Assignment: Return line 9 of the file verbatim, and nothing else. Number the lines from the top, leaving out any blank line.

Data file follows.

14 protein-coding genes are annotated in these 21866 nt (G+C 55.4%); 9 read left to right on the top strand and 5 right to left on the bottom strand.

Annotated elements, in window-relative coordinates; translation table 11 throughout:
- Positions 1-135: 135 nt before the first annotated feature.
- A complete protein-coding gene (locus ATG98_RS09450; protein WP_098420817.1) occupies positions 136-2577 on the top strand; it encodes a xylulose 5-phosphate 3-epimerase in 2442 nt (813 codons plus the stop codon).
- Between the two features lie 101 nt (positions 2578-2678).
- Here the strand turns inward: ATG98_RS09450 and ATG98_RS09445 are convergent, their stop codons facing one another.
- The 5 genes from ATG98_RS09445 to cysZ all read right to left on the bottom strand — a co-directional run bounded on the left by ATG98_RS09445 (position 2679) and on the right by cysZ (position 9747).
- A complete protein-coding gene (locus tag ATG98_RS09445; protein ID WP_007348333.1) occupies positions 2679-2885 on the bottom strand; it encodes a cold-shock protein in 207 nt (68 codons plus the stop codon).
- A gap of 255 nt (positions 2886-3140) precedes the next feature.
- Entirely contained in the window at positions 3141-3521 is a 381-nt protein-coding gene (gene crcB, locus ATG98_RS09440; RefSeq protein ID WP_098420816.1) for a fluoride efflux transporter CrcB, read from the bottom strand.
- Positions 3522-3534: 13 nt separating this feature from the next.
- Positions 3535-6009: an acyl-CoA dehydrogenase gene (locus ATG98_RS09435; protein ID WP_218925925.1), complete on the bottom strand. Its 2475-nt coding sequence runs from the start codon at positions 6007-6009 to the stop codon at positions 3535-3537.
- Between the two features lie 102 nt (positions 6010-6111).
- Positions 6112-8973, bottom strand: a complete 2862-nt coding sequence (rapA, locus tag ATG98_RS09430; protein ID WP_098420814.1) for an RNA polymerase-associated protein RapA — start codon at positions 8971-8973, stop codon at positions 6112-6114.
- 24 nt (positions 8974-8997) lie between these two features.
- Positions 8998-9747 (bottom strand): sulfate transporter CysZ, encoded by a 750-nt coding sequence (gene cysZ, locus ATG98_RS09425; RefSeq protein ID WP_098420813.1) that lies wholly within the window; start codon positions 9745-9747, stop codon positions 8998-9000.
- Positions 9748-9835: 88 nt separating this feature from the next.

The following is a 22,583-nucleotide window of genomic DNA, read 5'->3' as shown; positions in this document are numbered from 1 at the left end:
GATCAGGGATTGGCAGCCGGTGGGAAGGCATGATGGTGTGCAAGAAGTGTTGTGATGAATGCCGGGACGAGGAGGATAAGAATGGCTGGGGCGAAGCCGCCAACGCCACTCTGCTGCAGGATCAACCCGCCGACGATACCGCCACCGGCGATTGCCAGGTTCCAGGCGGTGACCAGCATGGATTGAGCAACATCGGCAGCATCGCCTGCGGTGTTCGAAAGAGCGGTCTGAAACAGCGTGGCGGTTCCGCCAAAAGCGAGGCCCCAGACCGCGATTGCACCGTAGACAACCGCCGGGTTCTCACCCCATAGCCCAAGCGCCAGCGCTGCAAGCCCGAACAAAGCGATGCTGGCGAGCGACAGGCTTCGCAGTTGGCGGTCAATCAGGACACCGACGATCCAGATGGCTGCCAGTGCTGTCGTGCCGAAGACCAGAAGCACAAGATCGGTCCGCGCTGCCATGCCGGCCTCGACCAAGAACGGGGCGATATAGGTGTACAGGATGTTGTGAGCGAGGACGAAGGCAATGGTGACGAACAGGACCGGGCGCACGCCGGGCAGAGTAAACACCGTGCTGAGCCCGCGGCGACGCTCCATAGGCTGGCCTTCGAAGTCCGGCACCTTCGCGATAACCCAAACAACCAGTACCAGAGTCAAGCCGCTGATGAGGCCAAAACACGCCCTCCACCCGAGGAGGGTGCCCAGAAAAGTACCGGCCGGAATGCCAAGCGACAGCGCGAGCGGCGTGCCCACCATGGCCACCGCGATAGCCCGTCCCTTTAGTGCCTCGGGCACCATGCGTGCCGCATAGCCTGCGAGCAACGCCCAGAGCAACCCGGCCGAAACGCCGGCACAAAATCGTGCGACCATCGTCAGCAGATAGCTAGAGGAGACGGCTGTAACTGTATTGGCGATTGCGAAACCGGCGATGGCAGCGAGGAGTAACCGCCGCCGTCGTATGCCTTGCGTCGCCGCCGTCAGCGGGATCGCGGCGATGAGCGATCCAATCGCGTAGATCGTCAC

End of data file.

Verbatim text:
- A gap of 255 nt (positions 2886-3140) precedes the next feature.